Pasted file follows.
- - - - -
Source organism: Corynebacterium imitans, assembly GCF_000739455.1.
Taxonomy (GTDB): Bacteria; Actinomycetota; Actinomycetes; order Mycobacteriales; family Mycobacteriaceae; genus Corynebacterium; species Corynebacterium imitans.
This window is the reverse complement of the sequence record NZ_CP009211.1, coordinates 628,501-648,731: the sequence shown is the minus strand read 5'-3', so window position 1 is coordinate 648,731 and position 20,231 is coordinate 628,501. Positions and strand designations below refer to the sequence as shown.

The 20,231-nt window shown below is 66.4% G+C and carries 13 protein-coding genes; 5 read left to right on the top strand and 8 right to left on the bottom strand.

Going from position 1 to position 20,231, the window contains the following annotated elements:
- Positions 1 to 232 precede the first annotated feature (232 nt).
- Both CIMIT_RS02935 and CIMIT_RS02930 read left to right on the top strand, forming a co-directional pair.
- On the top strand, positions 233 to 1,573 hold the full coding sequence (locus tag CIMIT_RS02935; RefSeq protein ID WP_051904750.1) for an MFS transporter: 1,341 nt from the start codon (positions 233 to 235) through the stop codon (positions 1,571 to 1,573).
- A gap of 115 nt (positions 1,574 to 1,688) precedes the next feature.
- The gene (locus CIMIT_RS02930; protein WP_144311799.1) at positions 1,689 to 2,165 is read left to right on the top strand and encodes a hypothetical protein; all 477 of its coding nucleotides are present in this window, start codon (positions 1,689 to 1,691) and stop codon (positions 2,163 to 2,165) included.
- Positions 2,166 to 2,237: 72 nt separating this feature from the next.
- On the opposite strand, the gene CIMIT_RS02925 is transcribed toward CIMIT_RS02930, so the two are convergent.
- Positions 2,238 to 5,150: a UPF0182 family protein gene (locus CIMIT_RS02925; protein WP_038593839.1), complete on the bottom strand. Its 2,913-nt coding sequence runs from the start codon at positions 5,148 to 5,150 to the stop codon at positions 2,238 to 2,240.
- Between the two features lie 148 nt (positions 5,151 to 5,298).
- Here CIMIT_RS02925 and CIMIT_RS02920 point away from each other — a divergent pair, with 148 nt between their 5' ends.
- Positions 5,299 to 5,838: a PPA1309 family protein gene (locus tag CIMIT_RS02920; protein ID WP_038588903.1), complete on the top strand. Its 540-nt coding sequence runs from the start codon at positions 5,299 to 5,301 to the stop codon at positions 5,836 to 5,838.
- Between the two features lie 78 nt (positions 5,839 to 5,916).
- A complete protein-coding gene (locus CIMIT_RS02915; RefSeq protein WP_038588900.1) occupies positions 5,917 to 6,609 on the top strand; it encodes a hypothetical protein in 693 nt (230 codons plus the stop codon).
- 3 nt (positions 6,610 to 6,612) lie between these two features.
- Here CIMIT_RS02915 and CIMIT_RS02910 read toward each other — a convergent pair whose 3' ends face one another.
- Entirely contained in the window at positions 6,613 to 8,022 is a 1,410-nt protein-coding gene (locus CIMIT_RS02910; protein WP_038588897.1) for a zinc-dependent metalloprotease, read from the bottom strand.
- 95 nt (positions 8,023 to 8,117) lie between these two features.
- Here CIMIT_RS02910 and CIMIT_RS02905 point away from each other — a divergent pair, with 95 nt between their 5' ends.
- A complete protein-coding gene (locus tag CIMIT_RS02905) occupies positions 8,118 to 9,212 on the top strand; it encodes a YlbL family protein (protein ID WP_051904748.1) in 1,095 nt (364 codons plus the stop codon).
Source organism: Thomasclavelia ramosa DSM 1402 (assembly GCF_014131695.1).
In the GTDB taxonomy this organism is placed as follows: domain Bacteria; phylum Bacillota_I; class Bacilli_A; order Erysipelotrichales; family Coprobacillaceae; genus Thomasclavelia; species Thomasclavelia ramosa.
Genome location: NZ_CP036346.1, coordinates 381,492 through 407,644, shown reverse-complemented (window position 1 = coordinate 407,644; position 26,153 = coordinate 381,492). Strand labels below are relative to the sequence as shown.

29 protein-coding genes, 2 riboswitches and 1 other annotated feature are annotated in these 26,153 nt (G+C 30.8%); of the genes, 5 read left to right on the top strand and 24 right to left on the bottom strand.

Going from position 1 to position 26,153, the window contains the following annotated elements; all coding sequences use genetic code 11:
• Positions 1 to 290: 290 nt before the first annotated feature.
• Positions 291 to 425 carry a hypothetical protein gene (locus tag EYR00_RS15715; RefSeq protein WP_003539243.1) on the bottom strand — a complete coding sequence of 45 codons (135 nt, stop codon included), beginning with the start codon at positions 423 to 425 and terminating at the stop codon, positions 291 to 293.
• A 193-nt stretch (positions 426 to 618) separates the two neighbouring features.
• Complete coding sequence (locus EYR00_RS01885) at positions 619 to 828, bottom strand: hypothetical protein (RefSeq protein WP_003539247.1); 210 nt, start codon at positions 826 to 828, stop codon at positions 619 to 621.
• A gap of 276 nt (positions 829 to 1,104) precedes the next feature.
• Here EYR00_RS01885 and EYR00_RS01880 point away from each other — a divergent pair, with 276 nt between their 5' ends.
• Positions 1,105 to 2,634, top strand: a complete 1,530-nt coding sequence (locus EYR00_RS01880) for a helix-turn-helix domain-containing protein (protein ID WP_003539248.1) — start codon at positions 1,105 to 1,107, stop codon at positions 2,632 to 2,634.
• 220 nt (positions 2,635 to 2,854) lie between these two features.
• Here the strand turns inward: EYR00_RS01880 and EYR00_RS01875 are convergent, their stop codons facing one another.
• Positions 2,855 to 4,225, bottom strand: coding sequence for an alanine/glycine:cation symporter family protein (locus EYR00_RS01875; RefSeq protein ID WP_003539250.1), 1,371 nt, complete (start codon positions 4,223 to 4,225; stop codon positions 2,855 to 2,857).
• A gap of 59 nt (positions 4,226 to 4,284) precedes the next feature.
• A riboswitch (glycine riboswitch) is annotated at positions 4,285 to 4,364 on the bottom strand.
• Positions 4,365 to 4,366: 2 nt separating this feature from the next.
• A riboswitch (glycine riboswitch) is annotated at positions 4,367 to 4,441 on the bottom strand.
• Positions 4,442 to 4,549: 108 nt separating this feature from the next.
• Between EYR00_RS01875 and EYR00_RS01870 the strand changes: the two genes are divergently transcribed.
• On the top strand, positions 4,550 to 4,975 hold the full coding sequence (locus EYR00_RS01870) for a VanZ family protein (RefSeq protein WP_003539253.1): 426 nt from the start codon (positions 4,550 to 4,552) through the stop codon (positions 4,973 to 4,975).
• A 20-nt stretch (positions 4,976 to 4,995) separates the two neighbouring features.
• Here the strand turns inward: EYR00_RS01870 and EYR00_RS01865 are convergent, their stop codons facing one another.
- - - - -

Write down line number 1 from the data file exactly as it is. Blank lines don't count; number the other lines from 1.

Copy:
Source organism: Corynebacterium imitans, assembly GCF_000739455.1.